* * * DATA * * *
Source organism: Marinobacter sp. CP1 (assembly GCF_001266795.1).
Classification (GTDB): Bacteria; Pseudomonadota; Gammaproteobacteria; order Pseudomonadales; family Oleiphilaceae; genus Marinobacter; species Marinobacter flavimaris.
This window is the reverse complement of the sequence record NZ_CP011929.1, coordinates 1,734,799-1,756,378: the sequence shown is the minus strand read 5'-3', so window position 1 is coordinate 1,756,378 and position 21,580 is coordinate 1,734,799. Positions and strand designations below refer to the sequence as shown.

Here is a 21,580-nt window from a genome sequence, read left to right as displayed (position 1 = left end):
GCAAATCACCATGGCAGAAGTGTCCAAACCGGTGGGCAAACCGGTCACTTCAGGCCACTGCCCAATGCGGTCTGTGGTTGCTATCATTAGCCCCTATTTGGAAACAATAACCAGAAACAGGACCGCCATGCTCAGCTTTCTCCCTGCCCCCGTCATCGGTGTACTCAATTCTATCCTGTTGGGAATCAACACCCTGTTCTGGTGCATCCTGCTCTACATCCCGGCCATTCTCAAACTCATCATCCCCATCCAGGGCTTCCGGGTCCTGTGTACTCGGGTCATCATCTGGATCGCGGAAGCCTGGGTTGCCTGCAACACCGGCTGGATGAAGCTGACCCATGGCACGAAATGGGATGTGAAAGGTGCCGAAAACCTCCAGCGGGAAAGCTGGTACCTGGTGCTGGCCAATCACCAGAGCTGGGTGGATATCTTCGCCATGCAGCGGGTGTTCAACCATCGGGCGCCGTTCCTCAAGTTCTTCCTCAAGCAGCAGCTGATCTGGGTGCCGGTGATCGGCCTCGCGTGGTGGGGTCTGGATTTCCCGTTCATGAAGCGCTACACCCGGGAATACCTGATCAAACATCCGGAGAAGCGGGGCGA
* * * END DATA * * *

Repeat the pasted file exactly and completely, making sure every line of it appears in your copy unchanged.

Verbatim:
Source organism: Marinobacter sp. CP1 (assembly GCF_001266795.1).
Classification (GTDB): Bacteria; Pseudomonadota; Gammaproteobacteria; order Pseudomonadales; family Oleiphilaceae; genus Marinobacter; species Marinobacter flavimaris.
This window is the reverse complement of the sequence record NZ_CP011929.1, coordinates 1,734,799-1,756,378: the sequence shown is the minus strand read 5'-3', so window position 1 is coordinate 1,756,378 and position 21,580 is coordinate 1,734,799. Positions and strand designations below refer to the sequence as shown.

Here is a 21,580-nt window from a genome sequence, read left to right as displayed (position 1 = left end):
GCAAATCACCATGGCAGAAGTGTCCAAACCGGTGGGCAAACCGGTCACTTCAGGCCACTGCCCAATGCGGTCTGTGGTTGCTATCATTAGCCCCTATTTGGAAACAATAACCAGAAACAGGACCGCCATGCTCAGCTTTCTCCCTGCCCCCGTCATCGGTGTACTCAATTCTATCCTGTTGGGAATCAACACCCTGTTCTGGTGCATCCTGCTCTACATCCCGGCCATTCTCAAACTCATCATCCCCATCCAGGGCTTCCGGGTCCTGTGTACTCGGGTCATCATCTGGATCGCGGAAGCCTGGGTTGCCTGCAACACCGGCTGGATGAAGCTGACCCATGGCACGAAATGGGATGTGAAAGGTGCCGAAAACCTCCAGCGGGAAAGCTGGTACCTGGTGCTGGCCAATCACCAGAGCTGGGTGGATATCTTCGCCATGCAGCGGGTGTTCAACCATCGGGCGCCGTTCCTCAAGTTCTTCCTCAAGCAGCAGCTGATCTGGGTGCCGGTGATCGGCCTCGCGTGGTGGGGTCTGGATTTCCCGTTCATGAAGCGCTACACCCGGGAATACCTGATCAAACATCCGGAGAAGCGGGGCGA